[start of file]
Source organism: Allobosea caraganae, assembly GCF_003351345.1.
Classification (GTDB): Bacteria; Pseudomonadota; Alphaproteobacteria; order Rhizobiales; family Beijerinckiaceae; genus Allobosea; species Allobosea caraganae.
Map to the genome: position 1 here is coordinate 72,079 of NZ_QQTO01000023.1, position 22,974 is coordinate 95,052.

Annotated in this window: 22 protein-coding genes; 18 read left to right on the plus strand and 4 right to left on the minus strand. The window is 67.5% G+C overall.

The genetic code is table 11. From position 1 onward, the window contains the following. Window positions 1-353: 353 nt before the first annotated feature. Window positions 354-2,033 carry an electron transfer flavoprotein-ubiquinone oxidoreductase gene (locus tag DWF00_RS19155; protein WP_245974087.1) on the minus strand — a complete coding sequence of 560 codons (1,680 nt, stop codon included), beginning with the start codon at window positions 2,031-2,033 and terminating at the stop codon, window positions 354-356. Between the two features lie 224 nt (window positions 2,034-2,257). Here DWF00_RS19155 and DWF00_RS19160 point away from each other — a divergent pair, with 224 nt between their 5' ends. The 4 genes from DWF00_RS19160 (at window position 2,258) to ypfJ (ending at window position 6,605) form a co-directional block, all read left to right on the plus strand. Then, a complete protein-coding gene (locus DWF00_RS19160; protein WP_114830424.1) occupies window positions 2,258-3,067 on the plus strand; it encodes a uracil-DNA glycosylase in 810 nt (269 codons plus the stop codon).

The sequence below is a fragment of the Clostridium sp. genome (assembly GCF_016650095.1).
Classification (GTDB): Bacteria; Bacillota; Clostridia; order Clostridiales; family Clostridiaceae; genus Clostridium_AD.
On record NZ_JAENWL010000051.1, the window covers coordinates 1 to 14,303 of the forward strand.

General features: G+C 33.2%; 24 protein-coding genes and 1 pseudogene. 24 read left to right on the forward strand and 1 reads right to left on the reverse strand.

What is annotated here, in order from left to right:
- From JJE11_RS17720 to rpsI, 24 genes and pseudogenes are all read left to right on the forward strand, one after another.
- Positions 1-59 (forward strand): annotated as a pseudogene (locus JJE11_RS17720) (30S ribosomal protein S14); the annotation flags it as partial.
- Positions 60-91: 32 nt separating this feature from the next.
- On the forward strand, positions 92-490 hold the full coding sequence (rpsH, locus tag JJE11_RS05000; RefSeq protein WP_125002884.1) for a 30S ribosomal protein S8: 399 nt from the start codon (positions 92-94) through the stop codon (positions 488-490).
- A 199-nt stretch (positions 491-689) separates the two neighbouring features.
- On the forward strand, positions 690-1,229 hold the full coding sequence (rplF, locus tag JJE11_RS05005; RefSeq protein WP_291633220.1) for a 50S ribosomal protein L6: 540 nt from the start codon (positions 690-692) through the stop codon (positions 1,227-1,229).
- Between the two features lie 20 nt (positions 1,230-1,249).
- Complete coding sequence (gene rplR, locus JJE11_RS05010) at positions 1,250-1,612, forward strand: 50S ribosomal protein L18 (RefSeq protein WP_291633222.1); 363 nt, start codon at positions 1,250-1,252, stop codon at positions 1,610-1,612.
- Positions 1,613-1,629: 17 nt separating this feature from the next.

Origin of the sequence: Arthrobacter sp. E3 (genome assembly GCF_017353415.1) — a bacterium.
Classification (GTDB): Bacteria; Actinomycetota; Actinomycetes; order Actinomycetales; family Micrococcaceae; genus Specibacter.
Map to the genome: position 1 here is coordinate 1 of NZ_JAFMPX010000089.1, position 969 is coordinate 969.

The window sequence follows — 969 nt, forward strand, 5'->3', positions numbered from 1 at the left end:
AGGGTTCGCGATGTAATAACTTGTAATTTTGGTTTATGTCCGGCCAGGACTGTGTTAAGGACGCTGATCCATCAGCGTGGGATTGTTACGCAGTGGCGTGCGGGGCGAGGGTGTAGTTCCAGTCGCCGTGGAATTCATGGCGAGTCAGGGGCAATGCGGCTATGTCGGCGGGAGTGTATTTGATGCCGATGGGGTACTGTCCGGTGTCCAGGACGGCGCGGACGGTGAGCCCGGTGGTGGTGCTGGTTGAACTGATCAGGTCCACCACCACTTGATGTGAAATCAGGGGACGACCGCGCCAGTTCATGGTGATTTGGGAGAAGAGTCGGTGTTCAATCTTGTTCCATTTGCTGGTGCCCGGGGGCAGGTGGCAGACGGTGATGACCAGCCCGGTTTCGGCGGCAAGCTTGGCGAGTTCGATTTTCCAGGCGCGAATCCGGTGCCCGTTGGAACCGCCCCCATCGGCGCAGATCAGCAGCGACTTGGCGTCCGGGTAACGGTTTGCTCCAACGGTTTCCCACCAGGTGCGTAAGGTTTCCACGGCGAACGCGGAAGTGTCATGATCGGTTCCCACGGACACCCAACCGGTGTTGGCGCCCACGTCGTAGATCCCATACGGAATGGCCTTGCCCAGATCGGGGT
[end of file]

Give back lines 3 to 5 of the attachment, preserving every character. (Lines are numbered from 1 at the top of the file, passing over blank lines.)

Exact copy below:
Map to the genome: position 1 here is coordinate 72,079 of NZ_QQTO01000023.1, position 22,974 is coordinate 95,052.

Annotated in this window: 22 protein-coding genes; 18 read left to right on the plus strand and 4 right to left on the minus strand. The window is 67.5% G+C overall.

The genetic code is table 11. From position 1 onward, the window contains the following. Window positions 1-353: 353 nt before the first annotated feature. Window positions 354-2,033 carry an electron transfer flavoprotein-ubiquinone oxidoreductase gene (locus tag DWF00_RS19155; protein WP_245974087.1) on the minus strand — a complete coding sequence of 560 codons (1,680 nt, stop codon included), beginning with the start codon at window positions 2,031-2,033 and terminating at the stop codon, window positions 354-356. Between the two features lie 224 nt (window positions 2,034-2,257). Here DWF00_RS19155 and DWF00_RS19160 point away from each other — a divergent pair, with 224 nt between their 5' ends. The 4 genes from DWF00_RS19160 (at window position 2,258) to ypfJ (ending at window position 6,605) form a co-directional block, all read left to right on the plus strand. Then, a complete protein-coding gene (locus DWF00_RS19160; protein WP_114830424.1) occupies window positions 2,258-3,067 on the plus strand; it encodes a uracil-DNA glycosylase in 810 nt (269 codons plus the stop codon).